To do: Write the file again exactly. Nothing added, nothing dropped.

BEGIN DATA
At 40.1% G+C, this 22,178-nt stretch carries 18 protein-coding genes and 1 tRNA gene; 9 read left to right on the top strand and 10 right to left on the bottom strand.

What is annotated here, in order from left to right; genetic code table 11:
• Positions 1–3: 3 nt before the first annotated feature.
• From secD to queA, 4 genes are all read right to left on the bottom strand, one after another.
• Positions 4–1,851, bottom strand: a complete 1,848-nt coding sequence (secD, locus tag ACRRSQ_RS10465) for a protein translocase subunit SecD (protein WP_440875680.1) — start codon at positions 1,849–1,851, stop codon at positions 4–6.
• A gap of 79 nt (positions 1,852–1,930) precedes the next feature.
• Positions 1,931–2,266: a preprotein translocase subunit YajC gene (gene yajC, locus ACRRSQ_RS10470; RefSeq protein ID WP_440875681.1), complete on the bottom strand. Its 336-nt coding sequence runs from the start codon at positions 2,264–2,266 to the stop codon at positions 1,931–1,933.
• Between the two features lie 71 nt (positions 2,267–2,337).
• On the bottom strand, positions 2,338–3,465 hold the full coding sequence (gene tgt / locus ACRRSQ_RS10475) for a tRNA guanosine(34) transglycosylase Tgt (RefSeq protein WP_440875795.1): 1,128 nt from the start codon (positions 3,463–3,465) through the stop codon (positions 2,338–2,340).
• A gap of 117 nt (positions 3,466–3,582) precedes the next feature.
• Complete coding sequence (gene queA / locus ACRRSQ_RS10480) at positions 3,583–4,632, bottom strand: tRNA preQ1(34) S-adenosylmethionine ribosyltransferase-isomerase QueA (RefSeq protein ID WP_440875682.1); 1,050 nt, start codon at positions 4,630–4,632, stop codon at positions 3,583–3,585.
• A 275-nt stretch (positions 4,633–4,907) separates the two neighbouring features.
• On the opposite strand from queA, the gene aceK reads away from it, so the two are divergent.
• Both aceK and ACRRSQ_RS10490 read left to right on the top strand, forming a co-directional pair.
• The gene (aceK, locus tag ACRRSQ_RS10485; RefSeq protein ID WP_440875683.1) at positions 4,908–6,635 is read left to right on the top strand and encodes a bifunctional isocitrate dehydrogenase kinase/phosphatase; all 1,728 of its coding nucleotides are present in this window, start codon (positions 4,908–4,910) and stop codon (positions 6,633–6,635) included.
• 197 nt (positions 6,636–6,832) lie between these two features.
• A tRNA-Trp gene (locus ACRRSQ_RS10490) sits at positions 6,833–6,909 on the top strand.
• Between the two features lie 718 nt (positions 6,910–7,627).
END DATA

At 40.1% G+C, this 22,178-nt stretch carries 18 protein-coding genes and 1 tRNA gene; 9 read left to right on the top strand and 10 right to left on the bottom strand.

What is annotated here, in order from left to right; genetic code table 11:
• Positions 1–3: 3 nt before the first annotated feature.
• From secD to queA, 4 genes are all read right to left on the bottom strand, one after another.
• Positions 4–1,851, bottom strand: a complete 1,848-nt coding sequence (secD, locus tag ACRRSQ_RS10465) for a protein translocase subunit SecD (protein WP_440875680.1) — start codon at positions 1,849–1,851, stop codon at positions 4–6.
• A gap of 79 nt (positions 1,852–1,930) precedes the next feature.
• Positions 1,931–2,266: a preprotein translocase subunit YajC gene (gene yajC, locus ACRRSQ_RS10470; RefSeq protein ID WP_440875681.1), complete on the bottom strand. Its 336-nt coding sequence runs from the start codon at positions 2,264–2,266 to the stop codon at positions 1,931–1,933.
• Between the two features lie 71 nt (positions 2,267–2,337).
• On the bottom strand, positions 2,338–3,465 hold the full coding sequence (gene tgt / locus ACRRSQ_RS10475) for a tRNA guanosine(34) transglycosylase Tgt (RefSeq protein WP_440875795.1): 1,128 nt from the start codon (positions 3,463–3,465) through the stop codon (positions 2,338–2,340).
• A gap of 117 nt (positions 3,466–3,582) precedes the next feature.
• Complete coding sequence (gene queA / locus ACRRSQ_RS10480) at positions 3,583–4,632, bottom strand: tRNA preQ1(34) S-adenosylmethionine ribosyltransferase-isomerase QueA (RefSeq protein ID WP_440875682.1); 1,050 nt, start codon at positions 4,630–4,632, stop codon at positions 3,583–3,585.
• A 275-nt stretch (positions 4,633–4,907) separates the two neighbouring features.
• On the opposite strand from queA, the gene aceK reads away from it, so the two are divergent.
• Both aceK and ACRRSQ_RS10490 read left to right on the top strand, forming a co-directional pair.
• The gene (aceK, locus tag ACRRSQ_RS10485; RefSeq protein ID WP_440875683.1) at positions 4,908–6,635 is read left to right on the top strand and encodes a bifunctional isocitrate dehydrogenase kinase/phosphatase; all 1,728 of its coding nucleotides are present in this window, start codon (positions 4,908–4,910) and stop codon (positions 6,633–6,635) included.
• 197 nt (positions 6,636–6,832) lie between these two features.
• A tRNA-Trp gene (locus ACRRSQ_RS10490) sits at positions 6,833–6,909 on the top strand.
• Between the two features lie 718 nt (positions 6,910–7,627).